International Association of Universities

Building a worldwide higher education community

The HEEFA Projects

Higher Education (HE) for Education For All (EFA) - HEEFA

Since the launch of the Education for All (EFA) goals, adopted within the Dakar Framework of Action at the World Education Forum in 2000, considerable political and social commitment have been harnessed to support this global education initiative. Countries have galvanised significant human and capital resources both nationally and internationally in achieving these goals.

Soon afterwards, in 2005, IAU began to advocate for greater inclusion of higher education in EFA, both at the national and international levels. The IAU has strong reasons to believe that higher education, as a sector, indeed has much to contribute to achieving EFA:

  • Higher education is responsible for teacher education programs, or is at least responsible for the training of teacher trainers.
  • Higher education plays a role in fostering students’ social development and civic responsibilities, i.e. the next generation of workers, thinkers and leaders;
  • Academic research produces a wealth of expertise, knowledge and innovation that is evidence-based, long-term, and locally relevant;
  • Community engagement is increasingly becoming a core mandate of higher education institutions globally.

IAU HEEFA Project Thus far, IAU has been successful in advancing the idea that higher education and research should be considered as a major actor for reaching EFA. In March 2011, IAU was instrumental to have higher education and research officially recognized for the first time by the EFA High-Level Group responsible for setting the global agenda. More recently, education ministers, cooperation agencies, research institutes and the private sector agreed that higher education and research indeed contributed to EFA (GEM Statement, Paris, 2012). Nonetheless, it’s too premature to stop raising awareness and advocating for higher education participation. The reasons being that:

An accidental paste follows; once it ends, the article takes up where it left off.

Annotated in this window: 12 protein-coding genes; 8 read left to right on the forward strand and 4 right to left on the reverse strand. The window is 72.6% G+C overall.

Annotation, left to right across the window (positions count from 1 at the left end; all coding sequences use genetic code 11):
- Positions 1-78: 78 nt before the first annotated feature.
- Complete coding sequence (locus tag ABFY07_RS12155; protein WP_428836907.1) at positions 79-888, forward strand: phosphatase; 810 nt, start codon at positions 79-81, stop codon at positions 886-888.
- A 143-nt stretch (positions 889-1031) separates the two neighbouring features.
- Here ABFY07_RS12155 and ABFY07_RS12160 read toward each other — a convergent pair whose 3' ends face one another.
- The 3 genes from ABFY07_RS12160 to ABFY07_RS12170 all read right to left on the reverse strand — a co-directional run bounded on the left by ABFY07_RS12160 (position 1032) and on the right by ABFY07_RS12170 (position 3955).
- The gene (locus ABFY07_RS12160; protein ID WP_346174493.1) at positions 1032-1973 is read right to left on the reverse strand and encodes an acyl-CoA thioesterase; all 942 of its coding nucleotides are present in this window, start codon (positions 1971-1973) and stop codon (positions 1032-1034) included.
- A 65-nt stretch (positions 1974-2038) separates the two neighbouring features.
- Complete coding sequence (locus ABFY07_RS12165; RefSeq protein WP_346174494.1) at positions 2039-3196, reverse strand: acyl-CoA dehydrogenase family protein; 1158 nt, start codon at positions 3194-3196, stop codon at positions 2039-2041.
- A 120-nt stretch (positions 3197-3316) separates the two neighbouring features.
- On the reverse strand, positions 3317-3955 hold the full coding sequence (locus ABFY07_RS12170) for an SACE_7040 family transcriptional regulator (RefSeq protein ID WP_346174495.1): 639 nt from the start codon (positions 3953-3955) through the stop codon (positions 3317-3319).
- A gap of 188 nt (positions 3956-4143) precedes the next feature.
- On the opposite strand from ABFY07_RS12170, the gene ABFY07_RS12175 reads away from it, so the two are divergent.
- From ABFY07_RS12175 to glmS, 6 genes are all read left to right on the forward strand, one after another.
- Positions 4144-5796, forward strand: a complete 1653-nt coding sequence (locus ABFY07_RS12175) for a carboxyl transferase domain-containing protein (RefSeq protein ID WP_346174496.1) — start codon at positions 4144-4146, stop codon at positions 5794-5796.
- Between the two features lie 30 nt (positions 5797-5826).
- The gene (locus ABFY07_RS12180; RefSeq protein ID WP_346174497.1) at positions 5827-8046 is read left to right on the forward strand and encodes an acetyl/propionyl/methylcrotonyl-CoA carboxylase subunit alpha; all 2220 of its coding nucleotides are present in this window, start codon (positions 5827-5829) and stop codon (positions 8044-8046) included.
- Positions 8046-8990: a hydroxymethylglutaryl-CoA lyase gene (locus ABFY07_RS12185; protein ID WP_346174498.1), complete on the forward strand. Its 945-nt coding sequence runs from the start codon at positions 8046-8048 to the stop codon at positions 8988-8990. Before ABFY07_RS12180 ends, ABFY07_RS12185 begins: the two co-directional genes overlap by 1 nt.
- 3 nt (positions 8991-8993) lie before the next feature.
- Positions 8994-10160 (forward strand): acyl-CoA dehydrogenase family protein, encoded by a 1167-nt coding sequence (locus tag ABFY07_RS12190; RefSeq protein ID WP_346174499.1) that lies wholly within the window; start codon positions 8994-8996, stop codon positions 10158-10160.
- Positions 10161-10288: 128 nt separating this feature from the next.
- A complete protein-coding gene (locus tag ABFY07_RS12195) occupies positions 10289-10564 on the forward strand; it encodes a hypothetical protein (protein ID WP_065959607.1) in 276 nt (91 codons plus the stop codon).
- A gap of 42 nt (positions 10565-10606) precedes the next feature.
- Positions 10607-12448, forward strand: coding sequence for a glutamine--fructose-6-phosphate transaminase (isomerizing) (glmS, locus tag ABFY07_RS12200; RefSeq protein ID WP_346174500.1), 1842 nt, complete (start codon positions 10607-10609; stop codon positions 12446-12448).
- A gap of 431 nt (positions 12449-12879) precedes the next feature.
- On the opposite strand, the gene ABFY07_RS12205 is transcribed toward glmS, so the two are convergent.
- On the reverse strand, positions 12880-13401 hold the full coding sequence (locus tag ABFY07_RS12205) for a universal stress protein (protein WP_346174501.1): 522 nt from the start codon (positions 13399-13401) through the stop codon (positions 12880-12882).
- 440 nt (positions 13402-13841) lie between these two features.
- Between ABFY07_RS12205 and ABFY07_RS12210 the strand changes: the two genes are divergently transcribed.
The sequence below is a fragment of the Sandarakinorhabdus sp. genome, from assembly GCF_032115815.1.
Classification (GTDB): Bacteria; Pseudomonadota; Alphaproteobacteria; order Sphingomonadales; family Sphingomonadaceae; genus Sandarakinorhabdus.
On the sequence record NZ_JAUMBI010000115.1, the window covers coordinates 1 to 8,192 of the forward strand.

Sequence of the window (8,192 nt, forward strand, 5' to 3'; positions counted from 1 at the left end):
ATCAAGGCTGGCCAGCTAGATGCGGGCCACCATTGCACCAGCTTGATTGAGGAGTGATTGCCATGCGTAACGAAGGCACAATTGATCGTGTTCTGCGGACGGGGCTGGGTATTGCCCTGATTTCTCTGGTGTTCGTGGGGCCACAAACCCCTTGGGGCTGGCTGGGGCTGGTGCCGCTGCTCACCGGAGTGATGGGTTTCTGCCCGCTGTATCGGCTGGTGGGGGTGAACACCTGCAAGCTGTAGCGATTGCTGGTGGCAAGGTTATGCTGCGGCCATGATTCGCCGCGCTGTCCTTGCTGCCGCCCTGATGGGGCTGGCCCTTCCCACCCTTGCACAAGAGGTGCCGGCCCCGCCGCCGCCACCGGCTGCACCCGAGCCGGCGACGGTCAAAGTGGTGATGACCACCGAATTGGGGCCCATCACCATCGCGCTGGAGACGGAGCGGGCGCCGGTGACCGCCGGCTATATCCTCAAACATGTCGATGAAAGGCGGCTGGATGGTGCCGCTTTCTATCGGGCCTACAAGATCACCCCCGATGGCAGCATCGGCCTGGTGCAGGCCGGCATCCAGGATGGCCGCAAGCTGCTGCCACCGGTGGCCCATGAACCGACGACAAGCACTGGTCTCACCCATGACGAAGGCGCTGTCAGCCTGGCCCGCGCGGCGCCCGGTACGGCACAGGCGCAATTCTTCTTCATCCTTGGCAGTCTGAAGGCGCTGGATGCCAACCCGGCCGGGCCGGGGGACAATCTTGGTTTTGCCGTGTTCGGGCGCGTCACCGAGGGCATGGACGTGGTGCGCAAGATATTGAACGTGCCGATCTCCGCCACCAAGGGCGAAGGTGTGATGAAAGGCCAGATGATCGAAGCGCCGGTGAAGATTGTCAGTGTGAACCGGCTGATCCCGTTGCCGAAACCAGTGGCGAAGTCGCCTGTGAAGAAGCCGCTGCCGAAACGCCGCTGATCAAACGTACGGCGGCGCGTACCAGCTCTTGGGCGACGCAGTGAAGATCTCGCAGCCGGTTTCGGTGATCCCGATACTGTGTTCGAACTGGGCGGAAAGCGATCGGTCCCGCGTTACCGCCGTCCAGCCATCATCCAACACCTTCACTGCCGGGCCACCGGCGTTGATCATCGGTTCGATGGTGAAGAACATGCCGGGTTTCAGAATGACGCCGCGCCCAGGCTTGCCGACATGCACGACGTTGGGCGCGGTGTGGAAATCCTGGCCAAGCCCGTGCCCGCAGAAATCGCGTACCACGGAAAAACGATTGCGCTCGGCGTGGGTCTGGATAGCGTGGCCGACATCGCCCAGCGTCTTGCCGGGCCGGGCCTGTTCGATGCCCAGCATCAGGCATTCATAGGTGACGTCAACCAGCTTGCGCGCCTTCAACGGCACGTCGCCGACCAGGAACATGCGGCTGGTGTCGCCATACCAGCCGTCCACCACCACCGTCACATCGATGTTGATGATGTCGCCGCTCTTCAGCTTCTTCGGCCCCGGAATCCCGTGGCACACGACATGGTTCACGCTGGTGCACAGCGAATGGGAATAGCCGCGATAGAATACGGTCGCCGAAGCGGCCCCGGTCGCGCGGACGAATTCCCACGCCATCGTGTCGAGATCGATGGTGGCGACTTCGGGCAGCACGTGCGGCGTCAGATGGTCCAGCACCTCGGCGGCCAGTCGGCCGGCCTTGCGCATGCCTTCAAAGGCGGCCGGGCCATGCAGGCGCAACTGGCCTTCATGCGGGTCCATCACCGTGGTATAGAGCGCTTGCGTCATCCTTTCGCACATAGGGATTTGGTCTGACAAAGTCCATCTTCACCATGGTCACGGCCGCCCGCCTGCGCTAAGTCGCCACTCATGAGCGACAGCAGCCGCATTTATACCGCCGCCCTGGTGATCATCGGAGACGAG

• The full potential of the different missions of higher education institutions and the variety of expertise they house and produce are still not systematically exploited in the pursuit of EFA;
  • If linked, higher education involvement remains primarily dominated by and narrowly limited to teacher education;
  • The higher education community as a whole is still insufficiently aware of EFA and inversely, some EFA stakeholders continue to view higher education as a marginal partner, at best.

Learn more about the different multi-year HEEFA projects:


For further information:
Nadja KYMLICKA, Consultant in Education;
Isabelle TURMAINE, IAU Director, Information Centre and Communication Services and Project Director

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